African Lion & Environmental Research Trust (ALERT)

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Melrose Farm, Victoria Falls, Zimbabwe

African Lion & Environmental Research Trust (ALERT) Victoria Falls Reviews

sarahsan sarahsan
403 reviews
Lion Encounter Jan 18, 2013
One of my most memorable moments in Victoria Falls was the Lion Encounter. With ALERT you can do the lion walk safari and you get to interact with these wonderful big cats. I met two 18 months old brothers. Quite a couple of rascals.

You meet at the Masuwe Safari Lodge where you get a brief introduction to the program and how to behave in the presence of lions. These are things like: do not pull their ears. Who would ever pull a lions ears! I had no plans of becoming someones lunch.

The African Lion & Environmental Reaserch Trust (ALERT) was founded in 2005 to support the four-stage African Lion Rehabilitation and Release into the Wild Program and is a non-profit organization. ALERT promotes community action by raising awareness, motivating and empovering people to protect and restore their environment and improve livelihoods.

In 1975 it was 200.000 lions roaming around on the African savanna. In 2002 the population was estimated to somewhere between 23.000 and 39.000 animals. It is believed that the decline in the lion population is doing so in an even faster rate. This makes ALERTS program so important. Masuwe Estate is one of three places where ALERT is working with this 4 stage program.

A one hour walk with the lions will set you back USD110. Not cheap, but when you know the important work they do, it is a small contribution.

The African Lion Rehabilitation and Release into the Wild Program consists of 4 stages. Instead of me explaining these stages I have just copied the information from ALERTS website:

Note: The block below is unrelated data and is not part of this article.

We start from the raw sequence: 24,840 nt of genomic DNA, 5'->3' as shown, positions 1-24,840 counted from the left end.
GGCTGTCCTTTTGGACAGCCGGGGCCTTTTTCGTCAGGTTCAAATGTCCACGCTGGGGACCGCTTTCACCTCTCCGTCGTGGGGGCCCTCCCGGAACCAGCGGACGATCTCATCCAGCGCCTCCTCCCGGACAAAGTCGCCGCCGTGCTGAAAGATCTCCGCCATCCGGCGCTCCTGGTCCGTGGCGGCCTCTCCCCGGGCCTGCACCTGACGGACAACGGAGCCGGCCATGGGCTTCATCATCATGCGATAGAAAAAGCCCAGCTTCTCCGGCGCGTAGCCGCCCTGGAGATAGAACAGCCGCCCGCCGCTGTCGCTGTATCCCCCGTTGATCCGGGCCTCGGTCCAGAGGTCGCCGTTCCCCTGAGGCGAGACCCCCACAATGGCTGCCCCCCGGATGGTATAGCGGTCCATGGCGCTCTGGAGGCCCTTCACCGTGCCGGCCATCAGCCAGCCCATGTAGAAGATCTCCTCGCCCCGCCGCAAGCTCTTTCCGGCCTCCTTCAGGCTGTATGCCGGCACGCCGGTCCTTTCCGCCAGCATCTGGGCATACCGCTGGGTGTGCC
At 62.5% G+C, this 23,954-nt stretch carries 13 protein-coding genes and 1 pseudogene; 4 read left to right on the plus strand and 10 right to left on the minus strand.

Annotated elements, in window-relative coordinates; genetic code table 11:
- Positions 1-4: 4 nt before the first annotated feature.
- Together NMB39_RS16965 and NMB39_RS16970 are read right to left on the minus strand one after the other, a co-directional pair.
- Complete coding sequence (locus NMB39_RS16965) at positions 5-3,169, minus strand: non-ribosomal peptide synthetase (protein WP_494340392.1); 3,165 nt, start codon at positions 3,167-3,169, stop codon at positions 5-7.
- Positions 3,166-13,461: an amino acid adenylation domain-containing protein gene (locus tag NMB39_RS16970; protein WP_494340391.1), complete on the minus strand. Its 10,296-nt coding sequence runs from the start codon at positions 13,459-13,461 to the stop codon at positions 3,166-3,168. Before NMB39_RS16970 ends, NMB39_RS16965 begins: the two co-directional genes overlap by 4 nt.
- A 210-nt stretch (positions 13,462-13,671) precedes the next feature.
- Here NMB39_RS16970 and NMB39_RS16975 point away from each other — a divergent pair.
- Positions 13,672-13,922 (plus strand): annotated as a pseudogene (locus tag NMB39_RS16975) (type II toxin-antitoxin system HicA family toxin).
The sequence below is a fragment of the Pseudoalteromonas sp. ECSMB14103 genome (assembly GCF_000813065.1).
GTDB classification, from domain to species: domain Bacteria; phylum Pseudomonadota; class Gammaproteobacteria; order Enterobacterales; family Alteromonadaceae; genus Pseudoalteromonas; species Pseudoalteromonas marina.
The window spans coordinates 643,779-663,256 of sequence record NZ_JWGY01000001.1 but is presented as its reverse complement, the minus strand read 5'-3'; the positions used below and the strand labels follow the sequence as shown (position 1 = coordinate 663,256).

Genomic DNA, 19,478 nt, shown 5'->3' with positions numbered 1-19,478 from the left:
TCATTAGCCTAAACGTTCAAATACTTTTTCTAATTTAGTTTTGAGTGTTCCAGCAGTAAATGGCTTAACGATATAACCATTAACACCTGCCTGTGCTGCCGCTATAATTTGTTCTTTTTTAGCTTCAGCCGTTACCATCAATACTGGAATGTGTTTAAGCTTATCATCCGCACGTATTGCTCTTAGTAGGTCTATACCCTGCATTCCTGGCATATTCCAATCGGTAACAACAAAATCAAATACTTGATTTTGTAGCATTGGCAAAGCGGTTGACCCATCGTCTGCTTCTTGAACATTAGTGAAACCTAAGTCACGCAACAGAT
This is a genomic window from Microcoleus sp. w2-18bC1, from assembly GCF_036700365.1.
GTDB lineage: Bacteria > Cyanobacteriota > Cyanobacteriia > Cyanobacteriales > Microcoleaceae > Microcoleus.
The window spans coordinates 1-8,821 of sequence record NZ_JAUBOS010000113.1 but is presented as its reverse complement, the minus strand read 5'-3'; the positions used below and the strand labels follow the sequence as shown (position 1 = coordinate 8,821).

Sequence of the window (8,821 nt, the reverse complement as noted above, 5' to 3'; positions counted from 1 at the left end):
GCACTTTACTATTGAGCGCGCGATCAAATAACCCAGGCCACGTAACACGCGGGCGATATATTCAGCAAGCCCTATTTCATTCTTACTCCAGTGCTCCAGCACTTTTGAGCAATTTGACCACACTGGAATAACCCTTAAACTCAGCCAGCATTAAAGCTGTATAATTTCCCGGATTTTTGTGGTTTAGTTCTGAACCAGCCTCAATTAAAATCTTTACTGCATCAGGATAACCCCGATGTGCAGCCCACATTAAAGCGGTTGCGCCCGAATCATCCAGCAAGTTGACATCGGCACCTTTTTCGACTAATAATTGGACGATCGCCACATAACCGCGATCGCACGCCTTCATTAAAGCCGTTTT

Stage One (Rehabilitation Phase One)

Cubs born in our breeding centres are removed from their mother at three‐weeks old. Our experience indicates that this increases the survival chances of cubs, and is a practice used by most captive breeding programs among carnivores.

We take the place of dominant members of their pride and train them only to the point that they are safe for us to walk with. This enables us to take groups from six‐week old cubs into the Bush as often as possible with experienced handlers. The lions are given every opportunity to build their confidence in their natural environment both during the day and at night. As their experience grows they start to take an interest in the game species they encounter on the walks and by the age of 18 months are able to stalk and bring down many of the smaller and young antelope.

By two‐years old the lions are seasoned hunters, and we give them plenty of opportunity to hone their hunting skills.

Stage Two (Rehabilitation Phase Two)

In stage two the lions are given the opportunity to develop a natural pride social system in a minimum 500‐acre enclosure. They have plenty of game to hunt, and their progress is monitored closely; however all human contact is removed. Lions remain in stage two until such time that the pride is stable and self‐sustaining.

Prior to release into stage two some, if not all, of the lions are radio‐collared and all are micro‐chipped for identification, DNA and disease tested and vaccinated.

Stage Three (Rehabilitation Phase Three)

In stage three the pride from stage two is translocated into a managed eco‐system of a minimum 10,000 acres, where:

• there are no resident human beings;

• there are sufficient prey species to hunt;

• and there are competitive species such as hyena.

The lions in stage three will give birth to cubs, which will be raised by the pride in the managed ecosystem, which is very close to their natural environment. These lions born in stage three with all the human avoidance behaviours of wild lions will develop the skills that will enable their re‐introduction into appropriate game reserves, conservancies and National Parks across the African continent.

Stage Four (Reintroduction / Reinforcement Phase)

In stage four lions born in stage three can be released into the wild in several natural social groups as required by the needs of the release area. We are able to provide:

• self‐sustaining mixed gender prides;

• female only groups that can be integrated with existing wild prides using proven boma‐bonding techniques;

• male‐only coalitions to add natural gene flow to an existing wild population.
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sarahsan says:
I agree Brian! Have seen the film "Born Free" many times too!
Posted on: Feb 01, 2013
spocklogic says:
Good to know such places exist for the preservation of these majestic animals. When I was a kid i loved that film 'Born Free'.
Posted on: Jan 24, 2013
Ils1976 says:
Wow, that is so interesting ... looks like something I would like to do someday and it is like you said, it is not cheap but it's for a good cause! :D
Posted on: Jan 21, 2013
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